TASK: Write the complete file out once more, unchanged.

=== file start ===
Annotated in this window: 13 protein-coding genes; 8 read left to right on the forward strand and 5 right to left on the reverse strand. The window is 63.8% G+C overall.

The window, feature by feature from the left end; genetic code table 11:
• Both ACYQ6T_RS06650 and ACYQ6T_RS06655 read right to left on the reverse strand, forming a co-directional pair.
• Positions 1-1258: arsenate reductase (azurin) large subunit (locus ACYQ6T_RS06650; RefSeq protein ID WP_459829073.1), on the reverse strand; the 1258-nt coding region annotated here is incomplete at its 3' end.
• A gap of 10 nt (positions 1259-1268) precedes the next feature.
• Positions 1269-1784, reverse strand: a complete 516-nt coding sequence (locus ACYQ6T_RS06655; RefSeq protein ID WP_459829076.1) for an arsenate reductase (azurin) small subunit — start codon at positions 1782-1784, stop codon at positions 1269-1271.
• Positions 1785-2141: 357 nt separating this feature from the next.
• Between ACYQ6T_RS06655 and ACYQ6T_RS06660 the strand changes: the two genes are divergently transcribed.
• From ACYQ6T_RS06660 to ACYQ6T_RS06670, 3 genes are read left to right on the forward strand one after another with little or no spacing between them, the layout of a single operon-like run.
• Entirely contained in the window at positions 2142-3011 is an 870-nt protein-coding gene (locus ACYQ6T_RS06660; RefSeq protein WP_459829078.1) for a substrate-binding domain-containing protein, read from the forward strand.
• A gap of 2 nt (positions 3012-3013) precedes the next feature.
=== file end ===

Annotated in this window: 13 protein-coding genes; 8 read left to right on the forward strand and 5 right to left on the reverse strand. The window is 63.8% G+C overall.

The window, feature by feature from the left end; genetic code table 11:
• Both ACYQ6T_RS06650 and ACYQ6T_RS06655 read right to left on the reverse strand, forming a co-directional pair.
• Positions 1-1258: arsenate reductase (azurin) large subunit (locus ACYQ6T_RS06650; RefSeq protein ID WP_459829073.1), on the reverse strand; the 1258-nt coding region annotated here is incomplete at its 3' end.
• A gap of 10 nt (positions 1259-1268) precedes the next feature.
• Positions 1269-1784, reverse strand: a complete 516-nt coding sequence (locus ACYQ6T_RS06655; RefSeq protein ID WP_459829076.1) for an arsenate reductase (azurin) small subunit — start codon at positions 1782-1784, stop codon at positions 1269-1271.
• Positions 1785-2141: 357 nt separating this feature from the next.
• Between ACYQ6T_RS06655 and ACYQ6T_RS06660 the strand changes: the two genes are divergently transcribed.
• From ACYQ6T_RS06660 to ACYQ6T_RS06670, 3 genes are read left to right on the forward strand one after another with little or no spacing between them, the layout of a single operon-like run.
• Entirely contained in the window at positions 2142-3011 is an 870-nt protein-coding gene (locus ACYQ6T_RS06660; RefSeq protein WP_459829078.1) for a substrate-binding domain-containing protein, read from the forward strand.
• A gap of 2 nt (positions 3012-3013) precedes the next feature.